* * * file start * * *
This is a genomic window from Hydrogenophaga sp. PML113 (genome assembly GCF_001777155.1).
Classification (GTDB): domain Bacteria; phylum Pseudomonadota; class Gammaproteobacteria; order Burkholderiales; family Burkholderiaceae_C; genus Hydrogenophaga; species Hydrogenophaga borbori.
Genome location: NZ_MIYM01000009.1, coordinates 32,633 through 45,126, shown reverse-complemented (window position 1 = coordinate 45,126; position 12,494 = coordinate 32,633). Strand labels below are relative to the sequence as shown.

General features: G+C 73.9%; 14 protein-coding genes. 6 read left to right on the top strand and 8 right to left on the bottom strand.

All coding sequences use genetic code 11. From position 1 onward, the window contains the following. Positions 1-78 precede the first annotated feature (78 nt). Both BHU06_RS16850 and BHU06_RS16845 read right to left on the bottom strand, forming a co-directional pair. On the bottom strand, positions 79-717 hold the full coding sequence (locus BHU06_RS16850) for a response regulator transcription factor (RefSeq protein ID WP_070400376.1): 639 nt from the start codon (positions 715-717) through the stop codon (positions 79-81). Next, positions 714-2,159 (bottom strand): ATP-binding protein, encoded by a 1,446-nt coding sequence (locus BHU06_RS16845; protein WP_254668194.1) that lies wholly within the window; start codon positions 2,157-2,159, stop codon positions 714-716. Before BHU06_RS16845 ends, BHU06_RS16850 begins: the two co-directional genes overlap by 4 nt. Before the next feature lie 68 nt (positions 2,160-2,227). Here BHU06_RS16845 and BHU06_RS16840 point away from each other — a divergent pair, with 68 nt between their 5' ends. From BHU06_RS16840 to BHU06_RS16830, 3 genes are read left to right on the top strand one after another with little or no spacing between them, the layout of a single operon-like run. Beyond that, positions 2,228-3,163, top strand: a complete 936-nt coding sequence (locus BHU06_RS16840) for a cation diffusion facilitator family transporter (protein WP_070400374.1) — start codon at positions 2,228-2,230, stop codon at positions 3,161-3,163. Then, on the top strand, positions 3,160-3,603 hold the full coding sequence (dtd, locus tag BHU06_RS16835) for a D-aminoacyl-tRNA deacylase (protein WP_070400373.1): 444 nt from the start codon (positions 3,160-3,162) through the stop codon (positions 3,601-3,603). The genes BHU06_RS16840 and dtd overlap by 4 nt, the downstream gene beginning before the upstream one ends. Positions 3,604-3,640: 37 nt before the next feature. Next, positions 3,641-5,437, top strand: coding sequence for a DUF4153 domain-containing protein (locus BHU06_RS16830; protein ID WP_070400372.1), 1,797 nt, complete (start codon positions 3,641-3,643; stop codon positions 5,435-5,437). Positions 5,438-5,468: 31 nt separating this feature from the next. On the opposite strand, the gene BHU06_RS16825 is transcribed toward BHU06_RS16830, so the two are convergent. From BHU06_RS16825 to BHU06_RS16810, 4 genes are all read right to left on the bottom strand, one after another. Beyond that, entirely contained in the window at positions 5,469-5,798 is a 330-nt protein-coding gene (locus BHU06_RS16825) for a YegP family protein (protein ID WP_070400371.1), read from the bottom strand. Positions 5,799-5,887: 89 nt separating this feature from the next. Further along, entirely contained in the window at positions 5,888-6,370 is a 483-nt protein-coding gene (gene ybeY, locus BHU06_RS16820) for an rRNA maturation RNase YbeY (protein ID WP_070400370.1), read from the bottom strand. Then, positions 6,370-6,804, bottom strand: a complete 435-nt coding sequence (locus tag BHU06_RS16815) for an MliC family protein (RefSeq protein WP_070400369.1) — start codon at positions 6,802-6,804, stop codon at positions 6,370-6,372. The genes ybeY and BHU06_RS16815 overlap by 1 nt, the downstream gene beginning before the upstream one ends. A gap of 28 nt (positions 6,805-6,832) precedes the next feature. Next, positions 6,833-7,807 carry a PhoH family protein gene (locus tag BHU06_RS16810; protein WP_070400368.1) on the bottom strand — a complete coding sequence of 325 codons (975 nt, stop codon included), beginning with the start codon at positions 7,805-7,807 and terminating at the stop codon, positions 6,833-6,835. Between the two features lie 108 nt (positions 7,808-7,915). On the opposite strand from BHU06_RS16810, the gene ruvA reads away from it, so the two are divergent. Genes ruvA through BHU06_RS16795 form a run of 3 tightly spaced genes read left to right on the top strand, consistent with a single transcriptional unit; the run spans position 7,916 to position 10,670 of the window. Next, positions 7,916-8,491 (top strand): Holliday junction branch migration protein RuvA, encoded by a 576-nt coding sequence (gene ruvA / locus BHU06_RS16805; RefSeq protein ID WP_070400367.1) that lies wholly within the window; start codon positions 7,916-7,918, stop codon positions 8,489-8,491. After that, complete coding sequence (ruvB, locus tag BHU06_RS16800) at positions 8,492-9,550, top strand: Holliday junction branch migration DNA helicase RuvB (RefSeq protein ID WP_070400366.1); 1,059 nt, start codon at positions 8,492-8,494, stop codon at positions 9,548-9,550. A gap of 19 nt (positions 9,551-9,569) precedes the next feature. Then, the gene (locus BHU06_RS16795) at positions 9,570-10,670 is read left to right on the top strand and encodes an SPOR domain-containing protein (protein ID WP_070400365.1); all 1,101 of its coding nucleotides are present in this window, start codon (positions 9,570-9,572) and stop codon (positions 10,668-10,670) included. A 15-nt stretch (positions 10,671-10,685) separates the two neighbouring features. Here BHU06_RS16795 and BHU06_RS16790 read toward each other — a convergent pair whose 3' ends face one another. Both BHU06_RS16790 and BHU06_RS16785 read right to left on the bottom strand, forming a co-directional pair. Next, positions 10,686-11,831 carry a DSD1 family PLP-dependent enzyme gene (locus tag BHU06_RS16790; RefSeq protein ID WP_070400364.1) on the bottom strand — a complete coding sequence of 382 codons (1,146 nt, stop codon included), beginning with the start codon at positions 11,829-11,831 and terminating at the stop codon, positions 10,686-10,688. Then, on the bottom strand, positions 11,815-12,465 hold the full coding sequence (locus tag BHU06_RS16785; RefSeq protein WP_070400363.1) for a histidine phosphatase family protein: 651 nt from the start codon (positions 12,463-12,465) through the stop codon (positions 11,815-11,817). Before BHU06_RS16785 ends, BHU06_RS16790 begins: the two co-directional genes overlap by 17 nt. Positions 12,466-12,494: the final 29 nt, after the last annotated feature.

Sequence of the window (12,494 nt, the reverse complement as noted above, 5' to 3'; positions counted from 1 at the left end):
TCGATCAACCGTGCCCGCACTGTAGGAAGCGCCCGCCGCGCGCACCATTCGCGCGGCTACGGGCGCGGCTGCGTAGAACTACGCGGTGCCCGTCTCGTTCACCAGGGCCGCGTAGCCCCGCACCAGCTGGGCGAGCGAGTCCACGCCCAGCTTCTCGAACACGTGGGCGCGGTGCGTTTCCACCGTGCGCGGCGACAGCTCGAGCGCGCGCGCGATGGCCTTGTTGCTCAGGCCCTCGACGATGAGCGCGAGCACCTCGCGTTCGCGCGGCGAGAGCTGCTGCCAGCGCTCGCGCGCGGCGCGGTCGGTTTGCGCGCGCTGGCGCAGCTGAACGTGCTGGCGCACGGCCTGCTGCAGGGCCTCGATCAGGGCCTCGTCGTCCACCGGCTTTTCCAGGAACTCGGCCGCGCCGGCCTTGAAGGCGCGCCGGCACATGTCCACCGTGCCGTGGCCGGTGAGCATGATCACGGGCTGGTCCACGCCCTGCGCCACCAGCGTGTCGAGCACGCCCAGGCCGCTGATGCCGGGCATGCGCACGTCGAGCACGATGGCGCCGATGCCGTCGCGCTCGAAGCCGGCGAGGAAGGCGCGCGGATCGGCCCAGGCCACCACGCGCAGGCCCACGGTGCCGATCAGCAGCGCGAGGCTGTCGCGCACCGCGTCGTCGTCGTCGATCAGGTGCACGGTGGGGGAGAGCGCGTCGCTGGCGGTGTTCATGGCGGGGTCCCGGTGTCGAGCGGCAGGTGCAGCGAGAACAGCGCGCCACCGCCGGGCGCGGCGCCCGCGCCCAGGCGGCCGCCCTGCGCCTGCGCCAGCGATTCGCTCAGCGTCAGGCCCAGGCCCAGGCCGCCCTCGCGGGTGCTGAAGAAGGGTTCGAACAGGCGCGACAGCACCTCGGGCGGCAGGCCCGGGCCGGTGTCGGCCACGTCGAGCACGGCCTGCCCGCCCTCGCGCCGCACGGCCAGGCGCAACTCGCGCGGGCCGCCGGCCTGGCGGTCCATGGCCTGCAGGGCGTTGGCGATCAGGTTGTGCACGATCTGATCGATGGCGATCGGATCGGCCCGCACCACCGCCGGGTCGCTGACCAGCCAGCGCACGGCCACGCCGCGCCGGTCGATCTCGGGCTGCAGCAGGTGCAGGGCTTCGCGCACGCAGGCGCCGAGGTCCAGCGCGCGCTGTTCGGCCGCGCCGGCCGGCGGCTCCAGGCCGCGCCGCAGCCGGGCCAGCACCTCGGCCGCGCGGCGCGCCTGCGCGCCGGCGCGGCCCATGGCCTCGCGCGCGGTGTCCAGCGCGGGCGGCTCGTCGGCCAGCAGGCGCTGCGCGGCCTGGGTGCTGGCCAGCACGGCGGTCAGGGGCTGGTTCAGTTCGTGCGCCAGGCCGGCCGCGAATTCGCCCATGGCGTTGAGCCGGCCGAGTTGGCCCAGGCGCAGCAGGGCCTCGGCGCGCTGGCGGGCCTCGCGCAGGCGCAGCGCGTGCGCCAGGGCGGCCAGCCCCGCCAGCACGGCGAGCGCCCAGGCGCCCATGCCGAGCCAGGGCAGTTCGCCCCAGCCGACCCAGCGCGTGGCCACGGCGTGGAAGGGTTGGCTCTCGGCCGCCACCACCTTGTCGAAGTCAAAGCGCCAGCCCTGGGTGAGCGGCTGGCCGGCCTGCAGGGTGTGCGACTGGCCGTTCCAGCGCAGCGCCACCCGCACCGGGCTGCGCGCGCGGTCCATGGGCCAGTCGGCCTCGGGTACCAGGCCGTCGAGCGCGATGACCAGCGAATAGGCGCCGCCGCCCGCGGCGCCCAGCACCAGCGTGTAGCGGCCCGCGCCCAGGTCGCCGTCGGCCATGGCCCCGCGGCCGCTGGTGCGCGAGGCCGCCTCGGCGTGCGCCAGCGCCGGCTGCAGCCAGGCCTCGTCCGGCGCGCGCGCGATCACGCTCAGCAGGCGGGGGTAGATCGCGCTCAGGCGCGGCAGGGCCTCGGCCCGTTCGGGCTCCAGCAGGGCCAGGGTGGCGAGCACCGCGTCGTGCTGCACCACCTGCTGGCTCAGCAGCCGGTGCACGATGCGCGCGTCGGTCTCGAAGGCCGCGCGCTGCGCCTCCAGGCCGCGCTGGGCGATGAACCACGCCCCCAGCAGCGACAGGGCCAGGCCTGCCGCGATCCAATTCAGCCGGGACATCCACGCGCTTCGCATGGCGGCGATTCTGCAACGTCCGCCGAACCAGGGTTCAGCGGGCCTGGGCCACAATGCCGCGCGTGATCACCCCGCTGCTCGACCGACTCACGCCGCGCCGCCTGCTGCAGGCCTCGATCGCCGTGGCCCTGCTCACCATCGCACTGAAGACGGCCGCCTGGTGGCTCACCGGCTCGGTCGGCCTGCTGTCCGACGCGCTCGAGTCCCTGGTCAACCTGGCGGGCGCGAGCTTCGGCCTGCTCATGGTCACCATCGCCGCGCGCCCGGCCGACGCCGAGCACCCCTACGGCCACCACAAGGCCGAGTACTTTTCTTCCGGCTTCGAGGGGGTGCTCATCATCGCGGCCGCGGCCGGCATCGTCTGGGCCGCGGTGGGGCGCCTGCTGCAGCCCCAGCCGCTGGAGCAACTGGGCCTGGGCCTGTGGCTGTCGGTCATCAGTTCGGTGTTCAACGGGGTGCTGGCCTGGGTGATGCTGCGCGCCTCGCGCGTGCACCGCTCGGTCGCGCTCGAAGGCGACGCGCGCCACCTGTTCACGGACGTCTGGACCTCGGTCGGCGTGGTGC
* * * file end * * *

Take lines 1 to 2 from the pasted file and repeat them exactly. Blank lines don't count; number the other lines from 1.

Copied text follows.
This is a genomic window from Hydrogenophaga sp. PML113 (genome assembly GCF_001777155.1).
Classification (GTDB): domain Bacteria; phylum Pseudomonadota; class Gammaproteobacteria; order Burkholderiales; family Burkholderiaceae_C; genus Hydrogenophaga; species Hydrogenophaga borbori.